In my last entry I outlined some of the joys of living in Wyoming. Along with the lack of people and wide open spaces comes an abundance of wildlife, most of it awesome to look at, but some very dangerous as well. A few weeks ago, my girlfriend and I were on one of our weekend trips when we decided to take in a little history. We stopped to see Independence Rock in central Wyoming, where settlers back in the mid-1800's carved their names into the rock. Pretty neat piece of history really. After walking up the trail and scrambling around the rocks and boulders, we decided we should continue on to our destination, Alcova Lake. We proceeded through a gate and stepped back on the trail to take us back to my car. I had Gunner (my girlfriend's dog) on a leash about 5 feet in front of me. Suddenly, we heard a sharp rattling sound and instantly fixed our eyes on a 2.5-3 foot rattlesnake on the trail within 5 or so feet of Gunner. The rattlesnake was coiled, head cocked, ready to strike. Needless to say, the adrenaline kicked in and we immediately retreated back behind the gate. After a minute or two of being pissed off and rattling, the snake moved off into the grass. Thankfully, it let us know it was there before we got too close.

Yesterday, I went on a mountain bike ride by myself at a place called "Johnny Behind the Rocks". Don't ask what Johnny was doing behind the rocks. I don't think I want to know. Anyway, it's a neat red rock canyon about 15 miles from Lander with good views of the Wind River Mountains. Beautiful for mountain biking. A couple miles in on the trail, I realized it's also excellent habitat for mountain lions, which are plentiful in the Lander area. Then I remembered my coworker telling me how he was being watched by a mountain lion a few years earlier while biking on the same trail. This made me quite aware of how dangerous recreation can be in Wyoming. Thankfully, I made in back to my Jeep with only encountering 3 chocolate labs and their owner. I did manage to scrape up my leg after getting cocky while riding down one of the rocky slopes. I guess I'm not as good of a rock jumper as I thought I was.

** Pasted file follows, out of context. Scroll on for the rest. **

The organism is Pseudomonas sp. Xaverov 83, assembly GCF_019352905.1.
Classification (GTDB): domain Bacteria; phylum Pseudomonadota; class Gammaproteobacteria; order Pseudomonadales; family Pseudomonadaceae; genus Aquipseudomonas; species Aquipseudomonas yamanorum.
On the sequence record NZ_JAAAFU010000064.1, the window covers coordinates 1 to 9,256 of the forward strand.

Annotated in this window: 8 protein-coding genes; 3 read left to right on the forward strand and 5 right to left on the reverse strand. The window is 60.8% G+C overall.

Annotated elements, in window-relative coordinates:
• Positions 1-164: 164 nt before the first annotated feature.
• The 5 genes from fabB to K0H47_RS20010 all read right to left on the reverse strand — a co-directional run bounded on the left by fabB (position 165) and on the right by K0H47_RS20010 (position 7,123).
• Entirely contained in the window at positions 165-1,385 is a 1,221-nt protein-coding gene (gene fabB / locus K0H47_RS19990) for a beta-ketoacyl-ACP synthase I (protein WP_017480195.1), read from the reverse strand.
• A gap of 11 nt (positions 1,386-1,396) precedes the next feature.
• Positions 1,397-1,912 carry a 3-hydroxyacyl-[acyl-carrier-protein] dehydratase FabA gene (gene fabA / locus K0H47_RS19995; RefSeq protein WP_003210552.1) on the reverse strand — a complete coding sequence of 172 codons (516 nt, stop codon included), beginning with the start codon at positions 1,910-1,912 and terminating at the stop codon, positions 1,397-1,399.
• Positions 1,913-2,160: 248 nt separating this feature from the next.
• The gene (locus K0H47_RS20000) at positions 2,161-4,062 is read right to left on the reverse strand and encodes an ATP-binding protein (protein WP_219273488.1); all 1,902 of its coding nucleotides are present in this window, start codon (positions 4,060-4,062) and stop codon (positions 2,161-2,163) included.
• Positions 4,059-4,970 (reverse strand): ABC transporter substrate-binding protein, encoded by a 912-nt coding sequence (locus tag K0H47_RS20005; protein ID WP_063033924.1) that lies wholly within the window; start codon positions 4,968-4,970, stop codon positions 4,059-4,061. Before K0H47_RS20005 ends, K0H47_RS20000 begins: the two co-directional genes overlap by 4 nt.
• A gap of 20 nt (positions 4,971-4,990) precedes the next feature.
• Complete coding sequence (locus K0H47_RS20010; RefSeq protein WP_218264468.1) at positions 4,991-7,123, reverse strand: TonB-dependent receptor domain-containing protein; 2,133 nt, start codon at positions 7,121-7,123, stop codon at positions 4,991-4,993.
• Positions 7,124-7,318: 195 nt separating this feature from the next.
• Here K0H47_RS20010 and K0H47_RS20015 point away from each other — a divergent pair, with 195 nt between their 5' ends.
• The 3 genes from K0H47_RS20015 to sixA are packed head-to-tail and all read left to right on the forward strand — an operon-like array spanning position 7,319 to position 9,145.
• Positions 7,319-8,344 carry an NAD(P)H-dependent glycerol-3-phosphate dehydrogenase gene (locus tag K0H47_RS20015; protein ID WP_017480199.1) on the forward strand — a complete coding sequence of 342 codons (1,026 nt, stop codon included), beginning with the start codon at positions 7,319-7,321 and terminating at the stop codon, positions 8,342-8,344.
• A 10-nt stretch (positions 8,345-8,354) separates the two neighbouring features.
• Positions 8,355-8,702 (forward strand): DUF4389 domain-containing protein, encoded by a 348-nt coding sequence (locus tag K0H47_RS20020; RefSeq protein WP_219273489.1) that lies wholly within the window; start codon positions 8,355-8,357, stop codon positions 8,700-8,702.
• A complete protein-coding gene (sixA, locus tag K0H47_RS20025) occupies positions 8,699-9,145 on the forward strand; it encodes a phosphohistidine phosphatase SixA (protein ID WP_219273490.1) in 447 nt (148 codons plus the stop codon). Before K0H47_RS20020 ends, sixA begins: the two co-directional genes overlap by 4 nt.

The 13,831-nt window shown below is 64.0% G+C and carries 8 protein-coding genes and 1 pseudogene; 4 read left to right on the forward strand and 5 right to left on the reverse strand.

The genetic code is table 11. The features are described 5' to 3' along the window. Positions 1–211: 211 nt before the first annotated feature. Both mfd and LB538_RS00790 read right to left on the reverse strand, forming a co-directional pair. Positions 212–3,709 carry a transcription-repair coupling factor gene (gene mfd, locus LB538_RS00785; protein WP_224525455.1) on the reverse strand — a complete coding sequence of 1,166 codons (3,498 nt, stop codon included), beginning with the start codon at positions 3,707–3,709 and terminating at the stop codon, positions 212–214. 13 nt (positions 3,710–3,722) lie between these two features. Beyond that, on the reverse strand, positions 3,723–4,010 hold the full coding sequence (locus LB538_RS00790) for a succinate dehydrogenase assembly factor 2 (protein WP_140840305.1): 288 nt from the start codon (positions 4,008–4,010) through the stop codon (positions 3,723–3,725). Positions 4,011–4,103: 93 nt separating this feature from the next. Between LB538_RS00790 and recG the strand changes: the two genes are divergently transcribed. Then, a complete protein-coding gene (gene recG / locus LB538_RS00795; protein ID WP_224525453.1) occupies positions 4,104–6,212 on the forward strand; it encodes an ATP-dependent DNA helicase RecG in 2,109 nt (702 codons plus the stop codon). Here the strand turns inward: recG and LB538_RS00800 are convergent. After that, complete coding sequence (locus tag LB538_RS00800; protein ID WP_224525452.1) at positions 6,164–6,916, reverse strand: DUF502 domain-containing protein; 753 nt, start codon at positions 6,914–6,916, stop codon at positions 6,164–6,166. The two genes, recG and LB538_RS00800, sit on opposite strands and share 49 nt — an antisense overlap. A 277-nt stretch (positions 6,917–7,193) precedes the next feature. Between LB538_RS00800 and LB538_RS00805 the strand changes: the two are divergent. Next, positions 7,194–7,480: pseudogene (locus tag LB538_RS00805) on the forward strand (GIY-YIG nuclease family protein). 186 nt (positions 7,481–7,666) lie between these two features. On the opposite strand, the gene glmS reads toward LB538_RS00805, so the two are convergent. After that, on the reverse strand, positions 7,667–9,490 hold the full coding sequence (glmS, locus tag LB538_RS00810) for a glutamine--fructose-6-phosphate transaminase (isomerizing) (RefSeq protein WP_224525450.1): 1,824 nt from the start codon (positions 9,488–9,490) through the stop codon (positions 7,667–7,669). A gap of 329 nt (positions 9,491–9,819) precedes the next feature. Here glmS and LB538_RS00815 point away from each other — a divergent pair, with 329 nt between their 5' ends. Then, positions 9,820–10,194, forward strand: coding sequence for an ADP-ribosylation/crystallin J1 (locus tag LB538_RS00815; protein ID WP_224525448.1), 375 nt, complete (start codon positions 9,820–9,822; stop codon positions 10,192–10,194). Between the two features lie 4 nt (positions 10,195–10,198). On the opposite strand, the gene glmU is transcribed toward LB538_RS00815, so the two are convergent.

This week, I and my boss will travel to an area that poses the greatest wildlife risk, grizzly bear country. There have been a number of grizzly encounters in this particular area in the past few weeks, so we will be extra cautious, carrying two cans of bear spray. I have to admit, I would love to see a grizzly bear in the wild, but I would rather it be from the safety of our large truck.

Abundant wildlife is one of the many reasons I love living in Wyoming. It certainly makes one appreciate sharing the land with these critters, dangerous or not. I've certainly learned one thing. The rattle of a rattlesnake will send shivers up your spine, and that sound will forever be engrained in your memory.

Friday, September 03, 2004

Blog? Is that some sort of disease?

Hi everyone. Well, this is my first foray into blogging. I got the idea from my stepbrother, who writes some really interesting stuff on his. I can't promise that mine will be all that interesting, but I hope to at least keep people informed on the "Life of Chad". I don't really consider myself a writer, but this isn't exactly the New York Times. And what better way to inform the world of the exciting life I lead? Well, as exciting as a small, Wyoming town will allow anyway. Exciting around here usually consists of gambling on when the first snow will hit or seeing someone you know down at the Lander Bar. But to be honest, that's exactly how I want it. You could say that life slows down in Lander. There's really not much to worry about here. A traffic jam consists of about two blocks worth of cars. Going to the big city means driving a half hour to the Super Walmart in Riverton. Directions are given using the Lander Bar as a reference point. However, interesting stories can develop from just about anything. Hopefully, I'll be able to bring some enjoyment to you readers from the perspective of a newly annointed "small-town boy". For now, it's Friday afternoon, and I think I'll go have a beer at the Lander Bar. Maybe I'll see someone I know.